Water future is in the hands of an archaic water sector, predominantly under government control, and afflicted by business-as-usual approach.
Cape Town achieved ‘Day Zero’ not too long ago, sending alarm bells ringing across the urbane world to set in order its water management system to avoid being next on the new nomenclature for cities. Despite it being clear that improved water management requires better coordination between demand and supply while keeping a close tab on the source, water scarcity continues to haunt human habitations like never before. No surprise that quite a few cities have already started vying for the second position. With depth to groundwater level having slumped to 93.7 per cent during the last decade, and with most water bodies consigned to unrestricted development, Bangaluru continues to be in the race for such dubious distinction.
Water crises is at the tipping point across the world. In their 2018 study published in Nature Sustainability (1, 51-58), Martina Florke, Christof Schneider and Robert McDonald had projected an urban surface-water deficit of 1,386–6,764 million m³ affecting one-third of the 482 world’s largest cities studied. The study had concluded that by 2050, Jaipur will be the city with the second-largest water deficit in the world, Jodhpur 14th and Chennai 20th. Several other studies point to the fact that a grim water future is staring all across, with its implications cutting across the socio-economic fabric of the society. In light of the emerging scenario(s), a volume on Water Futures of India assessing the status of science and technology in addressing the impending crises evokes interest.
Initiated by the Indian National Science Academy (INSA), and supported by two projects at the Inter-disciplinary Centre for Water Research (ICWaR), the edited volume comprises of chapters written by eminent scientists and engineers engaged in water research and practice with an aim to bring to light the status of water science and technology in dealing with the current and emerging water crisis. From water trapped in deep aquifers to that locked in glaciers, and from what flows on the surface to that floating in the atmosphere, science and technology of understanding water in its different forms and settings has grown in leaps and bounds. Seemingly, science is now able to account for each drop of water as it moves through the consumptive systems. Paradoxically, however, the more is known about the universal solvent, its source and flow dynamics, the less is at the systems’ command to resurrect the elixir of life to its pristine glory.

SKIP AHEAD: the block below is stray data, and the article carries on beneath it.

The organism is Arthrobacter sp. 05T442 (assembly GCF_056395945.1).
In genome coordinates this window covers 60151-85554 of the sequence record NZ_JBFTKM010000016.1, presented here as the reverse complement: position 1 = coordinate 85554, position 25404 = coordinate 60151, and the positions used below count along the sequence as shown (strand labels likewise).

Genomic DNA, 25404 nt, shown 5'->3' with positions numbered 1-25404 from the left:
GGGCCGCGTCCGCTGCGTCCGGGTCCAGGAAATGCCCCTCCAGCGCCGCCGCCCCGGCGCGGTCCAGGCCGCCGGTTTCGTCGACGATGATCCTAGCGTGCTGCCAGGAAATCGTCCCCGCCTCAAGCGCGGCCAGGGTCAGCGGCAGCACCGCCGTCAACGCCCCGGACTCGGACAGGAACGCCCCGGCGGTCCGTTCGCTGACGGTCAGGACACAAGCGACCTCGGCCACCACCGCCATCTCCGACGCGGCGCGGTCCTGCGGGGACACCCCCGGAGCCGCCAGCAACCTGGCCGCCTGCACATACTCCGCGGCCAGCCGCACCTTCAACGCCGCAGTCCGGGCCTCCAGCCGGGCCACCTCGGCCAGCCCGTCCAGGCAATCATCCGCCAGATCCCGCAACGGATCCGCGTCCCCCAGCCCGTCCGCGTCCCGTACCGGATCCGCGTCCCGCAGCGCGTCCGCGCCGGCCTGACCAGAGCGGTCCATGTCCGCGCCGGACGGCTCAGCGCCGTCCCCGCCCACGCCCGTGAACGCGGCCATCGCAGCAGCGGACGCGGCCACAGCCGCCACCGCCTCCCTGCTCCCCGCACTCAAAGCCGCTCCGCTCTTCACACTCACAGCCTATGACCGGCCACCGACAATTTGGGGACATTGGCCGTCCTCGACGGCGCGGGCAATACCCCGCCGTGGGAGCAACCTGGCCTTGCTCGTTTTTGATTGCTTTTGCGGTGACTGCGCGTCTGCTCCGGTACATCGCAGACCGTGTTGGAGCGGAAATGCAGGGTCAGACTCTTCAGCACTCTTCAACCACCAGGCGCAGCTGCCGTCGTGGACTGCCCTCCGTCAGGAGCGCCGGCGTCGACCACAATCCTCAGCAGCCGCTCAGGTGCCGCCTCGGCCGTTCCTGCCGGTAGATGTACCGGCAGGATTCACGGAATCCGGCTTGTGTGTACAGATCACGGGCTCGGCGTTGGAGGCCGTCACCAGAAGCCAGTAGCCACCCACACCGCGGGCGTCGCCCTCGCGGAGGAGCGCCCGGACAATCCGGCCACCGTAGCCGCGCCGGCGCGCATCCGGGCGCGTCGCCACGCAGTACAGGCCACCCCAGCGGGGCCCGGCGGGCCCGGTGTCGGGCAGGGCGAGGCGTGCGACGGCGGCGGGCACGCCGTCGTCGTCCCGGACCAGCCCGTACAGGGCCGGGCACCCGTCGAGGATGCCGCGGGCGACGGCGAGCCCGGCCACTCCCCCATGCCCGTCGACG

Given its growing demand, moving water on a circular economy pathway has emerged as an opportunity to accelerate and scale-up recent scientific and technological advances supporting greater efficiency across sectors. Within the regulatory market space, the value of existing practices and technologies that enable navigation through the water pathway, the material pathway, and the energy pathway allow a shift from ‘take-consume-dispose’ model to strategies based on demand management, resource diversification, operational optimization and nutrient recovery. However, limiting itself in scope Water Futures of India remains restricted to addressing water challenges from an interdisciplinary perspective.
Covering subjects ranging from groundwater hydraulics, glacier hydrology, desalinization technologies, sediment dynamics, and isotope hydrology, authors suggest several new tools and techniques to address geophysical complexities within the limited experimental domains. The comprehensive list of scientific challenges raised in the opening chapter, however, remain grossly unaddressed. The volume broadly acknowledges such gaps in connecting cutting-edge science to policy and practice, but none of the contributions break free from the confines that public-funded science and technology has come to be identified with. Consequently, in part it reads like a text with the remaining a subject of research, being researched.
Water Futures in India raises questions on the directions and relevance of public-funded research on a subject as critical as water. Why it remains at a distance from addressing societal problems? Why scientific research doesn’t influence policy? Why communicating science with other stakeholders remains limited? While technological developments are urgently needed to improve efficiency of water use across sectors in a circular economy pathway, it needs to be underpinned by a strong policy response to ensure its effectiveness.
Part of the problem lies in water sector being archaic, predominantly under government control, and afflicted by business-as-usual approach. Consequently, it lacks progressive vision and poor adoption of innovative techniques. Given the fact that there is no formal science-policy interface that encourages applied research with the aim of adopting science to improve sector performance, much of the high-end research remains fodder for research journals only. Given large scale spatial and temporal variability of water in the country, role of scientific tools, methodologies and technologies in addressing water issues cannot be undermined.
Water Futures of India falls short of making a desired impact. It is an assortment of randomly selected papers/articles which do not measure up to the expectations from such a volume. Given the fact that not all science produced in the country is applicable on the ground, the volume could have been better designed to position the contents against a futuristic framework. Nonetheless, it has been an ambitious undertaking with a limited shelf life.
Water Futures of India
by P P Majumdar & V M Tiwari (Eds)
IISc Press, Bangaluru
Extent: 481, Unpriced
(Sudhirendar Sharma is a writer on development issues based in New Delhi, India)